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This is Fortune digital editor Andrew Nusca, filling in for Adam.
For years onlookers have compared Amazon, the famously profit-averse retailer (until it wasn’t), with Tesla, Elon Musk’s electric automaker.
It’s not difficult to see why. Amazon CEO Jeff Bezos has long maintained that investing in future growth is more important than hitting quarterly earnings targets, much to Wall Street’s chagrin. Amazon’s market value ballooned well before its actual revenues ever held a candle to that of rival Walmart; today, at 26 years old, Amazon has jumped every other company on the Fortune 500—our signature list of U.S. companies ranked by annual revenue—except one: Walmart.
Some could argue that Elon Musk has held similar sway over the Street. This month, Palo Alto-based Tesla became the world’s most valuable automaker (at the moment, worth some $304 billion), overtaking Toyota, even though Tesla controls just a couple of percentage points in market share for global car sales. In 2019, Tesla sold 367,500 vehicles globally; the same year, Toyota sold almost 2.4 million in the U.S. alone, and 10.74 million globally.
But growth potential is a hell of a drug.
On Wednesday, Tesla is set to release its next quarterly earnings report, and though Wall Street analysts are mixed on the broader narrative, they seem to agree that the company will record expectations-beating deliveries despite the economic effects of the novel coronavirus.
J.P. Morgan, July 5: “We are raising our estimates and price target to account for Tesla’s better than expected 2Q production and deliveries report…We remain Underweight-rated on TSLA shares, on what we see as lofty valuation coupled with high investor expectations and high execution risk.”
Barclays, July 6: “While we still believe TSLA is fundamentally overvalued, we see nothing to prevent the shares moving higher in the coming weeks and urge our bearish friends (perhaps emboldened by a ~$1,400 stock price) to remain in the shelter of their caves.”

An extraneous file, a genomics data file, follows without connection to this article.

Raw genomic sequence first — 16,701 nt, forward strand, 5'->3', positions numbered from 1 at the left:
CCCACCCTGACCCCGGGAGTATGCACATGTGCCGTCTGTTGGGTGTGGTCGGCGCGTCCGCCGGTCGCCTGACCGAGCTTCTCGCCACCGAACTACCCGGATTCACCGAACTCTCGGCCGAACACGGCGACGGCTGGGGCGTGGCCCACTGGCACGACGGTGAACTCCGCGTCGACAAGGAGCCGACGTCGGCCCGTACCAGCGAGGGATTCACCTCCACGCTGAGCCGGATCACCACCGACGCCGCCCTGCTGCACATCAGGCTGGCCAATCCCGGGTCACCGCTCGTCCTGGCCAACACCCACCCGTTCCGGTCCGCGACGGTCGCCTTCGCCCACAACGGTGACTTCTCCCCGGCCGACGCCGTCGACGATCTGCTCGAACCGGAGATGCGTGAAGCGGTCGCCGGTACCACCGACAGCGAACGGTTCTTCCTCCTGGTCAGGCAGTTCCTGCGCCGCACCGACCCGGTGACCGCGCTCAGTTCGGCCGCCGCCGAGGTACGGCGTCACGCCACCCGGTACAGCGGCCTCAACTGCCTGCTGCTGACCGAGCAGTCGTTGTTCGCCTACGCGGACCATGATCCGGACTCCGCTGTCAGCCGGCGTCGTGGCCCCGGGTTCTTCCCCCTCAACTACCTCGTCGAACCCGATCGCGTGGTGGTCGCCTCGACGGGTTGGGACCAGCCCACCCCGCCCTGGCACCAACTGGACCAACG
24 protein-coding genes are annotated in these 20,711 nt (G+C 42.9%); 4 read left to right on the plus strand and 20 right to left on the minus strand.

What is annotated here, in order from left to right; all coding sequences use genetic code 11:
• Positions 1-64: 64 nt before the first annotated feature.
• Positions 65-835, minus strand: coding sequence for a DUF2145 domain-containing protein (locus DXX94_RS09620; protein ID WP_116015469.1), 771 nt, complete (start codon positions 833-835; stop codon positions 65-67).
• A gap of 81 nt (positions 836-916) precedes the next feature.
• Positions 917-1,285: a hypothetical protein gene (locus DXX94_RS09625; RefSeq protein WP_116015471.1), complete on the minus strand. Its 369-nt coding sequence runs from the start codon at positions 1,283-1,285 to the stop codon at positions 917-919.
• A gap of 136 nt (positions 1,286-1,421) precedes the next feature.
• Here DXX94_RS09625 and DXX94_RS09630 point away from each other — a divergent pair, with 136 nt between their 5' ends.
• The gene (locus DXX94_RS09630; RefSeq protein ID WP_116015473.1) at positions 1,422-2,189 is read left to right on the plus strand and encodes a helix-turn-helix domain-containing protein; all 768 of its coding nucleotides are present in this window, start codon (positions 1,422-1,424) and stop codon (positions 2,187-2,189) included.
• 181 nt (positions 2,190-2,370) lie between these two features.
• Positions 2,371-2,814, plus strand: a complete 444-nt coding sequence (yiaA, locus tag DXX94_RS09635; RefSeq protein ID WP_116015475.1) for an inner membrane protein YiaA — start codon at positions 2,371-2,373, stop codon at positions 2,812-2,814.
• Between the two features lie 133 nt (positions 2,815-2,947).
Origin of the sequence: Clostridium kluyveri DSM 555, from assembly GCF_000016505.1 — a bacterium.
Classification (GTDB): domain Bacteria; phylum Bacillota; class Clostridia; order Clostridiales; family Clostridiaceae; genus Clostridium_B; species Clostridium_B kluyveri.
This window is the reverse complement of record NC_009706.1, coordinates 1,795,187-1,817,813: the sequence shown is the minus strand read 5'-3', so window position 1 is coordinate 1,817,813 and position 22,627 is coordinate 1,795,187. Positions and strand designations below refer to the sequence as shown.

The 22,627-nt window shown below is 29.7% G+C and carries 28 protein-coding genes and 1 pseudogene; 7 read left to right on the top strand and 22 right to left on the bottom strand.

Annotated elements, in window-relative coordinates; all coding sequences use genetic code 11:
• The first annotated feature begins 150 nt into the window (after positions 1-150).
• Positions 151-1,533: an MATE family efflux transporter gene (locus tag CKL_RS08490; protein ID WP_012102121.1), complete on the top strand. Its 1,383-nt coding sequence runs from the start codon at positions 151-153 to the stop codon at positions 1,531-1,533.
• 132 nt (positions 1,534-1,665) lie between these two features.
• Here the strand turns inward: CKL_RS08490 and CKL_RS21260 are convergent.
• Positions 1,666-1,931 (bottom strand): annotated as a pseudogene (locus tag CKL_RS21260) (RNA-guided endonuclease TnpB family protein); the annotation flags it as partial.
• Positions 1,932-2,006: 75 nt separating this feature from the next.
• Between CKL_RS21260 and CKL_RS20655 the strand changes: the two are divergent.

Despite a pandemic-stained market that has proven exceedingly difficult for all automakers, some are even calling on 17-year-old Tesla to eke out a fourth straight quarterly profit so it can join the S&P 500, something Amazon took 11 years to accomplish.
Well, I’m here to tell you, Elon: Don’t do it. It’s still too early.
Green shoots aside, Tesla is stuck between a rock and a hard place. Its successful foray into international expansion, courtesy of its two-year-old Shanghai plant, comes at the expense of profit margins, which are thinner outside the U.S. At home, auto industry sales have plummeted as America fails its coronavirus test. Meanwhile, Tesla’s only domestic plant—in Fremont, Calif.—has reopened in defiance of state closures.
It’s likely that Tesla will fail at its stated goal of delivering 500,000 vehicles in 2020, something the company has promised each year since 2018. Given the broader environment, that’s hardly Tesla’s fault. Though the temptation is strong to notch another milestone and join the S&P, it’s clear that 2020 won’t be a banner year for most businesses—nor should it.
So damn the profits, Elon, and full speed ahead.
This edition of Data Sheet was curated by Aaron Pressman.
I'm coming out, I want the world to know. As lawmakers have largely ignored the rise of the gig economy, it's been left to the courts to sort how many laws apply to such workers. The First Circuit Court of Appeals ruled last week that Amazon's independent contractors who make home deliveries are engaged in interstate commerce and thus can't be barred from suing under minimum wage and other labor statutes by mandatory arbitration clauses. Expect more lawsuits soon. Across the pond in the U.K., where Uber is fighting in court against drivers who want to be classified as employees, some drivers now allege the company is also violating data protection laws.